If I understand correctly - the question is, how can you avoid having your publisher code endlessly attempt to re-deliver a message to a queue when the queue is unavailable? –  matt b Oct 1 '10 at 18:23
Question is edited and sorry for any confusions. –  Jyoti Oct 6 '10 at 9:12
Based on the edits, I deleted my response. Crowne's answer about checking backout count of the message is what I'd normally suggest. In WMQ there's a queue configuration that does this for you and requires no code. I have no idea if Sonic has a similar feature. –  T.Rob Oct 6 '10 at 10:18
Sonic does have this feature, it's a property of the connectionfactory. I have detailed it in my answer below. –  Gerco Dries Oct 6 '10 at 10:38

4 Answers 4

up vote 3 down vote accepted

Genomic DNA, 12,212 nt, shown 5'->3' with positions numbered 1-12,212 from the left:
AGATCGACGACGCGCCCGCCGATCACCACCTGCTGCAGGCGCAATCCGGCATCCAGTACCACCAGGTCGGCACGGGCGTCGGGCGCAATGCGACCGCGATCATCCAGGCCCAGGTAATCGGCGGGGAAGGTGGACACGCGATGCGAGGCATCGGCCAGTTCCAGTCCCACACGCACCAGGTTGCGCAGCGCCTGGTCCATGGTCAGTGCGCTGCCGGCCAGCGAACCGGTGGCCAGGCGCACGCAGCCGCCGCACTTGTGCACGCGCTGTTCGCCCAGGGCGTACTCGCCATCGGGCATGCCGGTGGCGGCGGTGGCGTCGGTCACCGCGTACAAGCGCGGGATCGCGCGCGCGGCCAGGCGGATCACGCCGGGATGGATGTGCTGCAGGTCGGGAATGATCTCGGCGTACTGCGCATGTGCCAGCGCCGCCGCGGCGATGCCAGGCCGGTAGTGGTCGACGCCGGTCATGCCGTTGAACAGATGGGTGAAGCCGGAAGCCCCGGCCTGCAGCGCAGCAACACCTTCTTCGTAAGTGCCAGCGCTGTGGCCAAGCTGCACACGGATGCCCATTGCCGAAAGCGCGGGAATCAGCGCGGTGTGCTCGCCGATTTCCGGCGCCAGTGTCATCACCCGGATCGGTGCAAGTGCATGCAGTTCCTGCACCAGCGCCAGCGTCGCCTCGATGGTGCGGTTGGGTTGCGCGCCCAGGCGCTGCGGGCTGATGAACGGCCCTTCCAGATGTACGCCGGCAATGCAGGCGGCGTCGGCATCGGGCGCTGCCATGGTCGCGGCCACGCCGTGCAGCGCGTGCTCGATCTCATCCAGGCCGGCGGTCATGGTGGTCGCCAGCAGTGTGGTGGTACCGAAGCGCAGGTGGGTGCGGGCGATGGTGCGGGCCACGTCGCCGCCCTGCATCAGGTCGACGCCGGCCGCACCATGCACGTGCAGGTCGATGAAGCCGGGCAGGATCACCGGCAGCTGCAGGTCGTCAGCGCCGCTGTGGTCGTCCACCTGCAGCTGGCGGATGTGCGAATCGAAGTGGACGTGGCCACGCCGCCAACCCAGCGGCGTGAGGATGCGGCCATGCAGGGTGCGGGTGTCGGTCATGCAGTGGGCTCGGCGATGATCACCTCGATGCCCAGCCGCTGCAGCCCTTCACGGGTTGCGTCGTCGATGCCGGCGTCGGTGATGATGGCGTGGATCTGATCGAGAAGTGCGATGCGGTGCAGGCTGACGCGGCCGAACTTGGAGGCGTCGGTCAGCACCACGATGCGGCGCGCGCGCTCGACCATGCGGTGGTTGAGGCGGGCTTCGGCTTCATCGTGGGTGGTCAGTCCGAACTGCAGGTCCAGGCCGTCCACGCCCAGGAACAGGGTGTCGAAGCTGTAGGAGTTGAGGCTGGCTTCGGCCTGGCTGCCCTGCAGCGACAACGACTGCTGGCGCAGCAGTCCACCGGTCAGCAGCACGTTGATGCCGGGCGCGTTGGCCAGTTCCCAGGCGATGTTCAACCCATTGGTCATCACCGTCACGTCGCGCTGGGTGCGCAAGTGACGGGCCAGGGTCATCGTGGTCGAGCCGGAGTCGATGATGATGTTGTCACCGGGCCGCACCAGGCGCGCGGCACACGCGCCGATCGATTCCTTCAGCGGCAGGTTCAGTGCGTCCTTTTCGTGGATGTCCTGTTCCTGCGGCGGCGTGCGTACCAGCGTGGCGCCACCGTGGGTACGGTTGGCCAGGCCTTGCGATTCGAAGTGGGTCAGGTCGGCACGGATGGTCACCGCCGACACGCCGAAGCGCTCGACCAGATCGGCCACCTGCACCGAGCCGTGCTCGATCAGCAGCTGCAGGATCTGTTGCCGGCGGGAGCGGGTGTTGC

The interface progress.message.jclient.ConnectionFactory has a method setMaxDeliveryCount(java.lang.Integer value) where you can set the maximum number of times a message will be redelivered to your MessageConsumer. When this number of times is up, it will be moved to the SonicMQ.deadMessage queue.

You can check this in the book "Sonic MQ Application Programming Guide" on page 210 (in version 7.6).

As to your question about which is better... that depends on whether the stored procedure minds being executed multiple times. If that is a problem, you should use a transaction that spans the JMS queue and the database both (Sonic has support for XA transactions). If you don't mind executing multiple times, then I would go for not acknowledging the message and aborting the processing when you notice that the broker is down (when you attempt to acknowledge the message, most likely). This way, another processor is able to handle the message if the first one is unable to do so after a connection failure.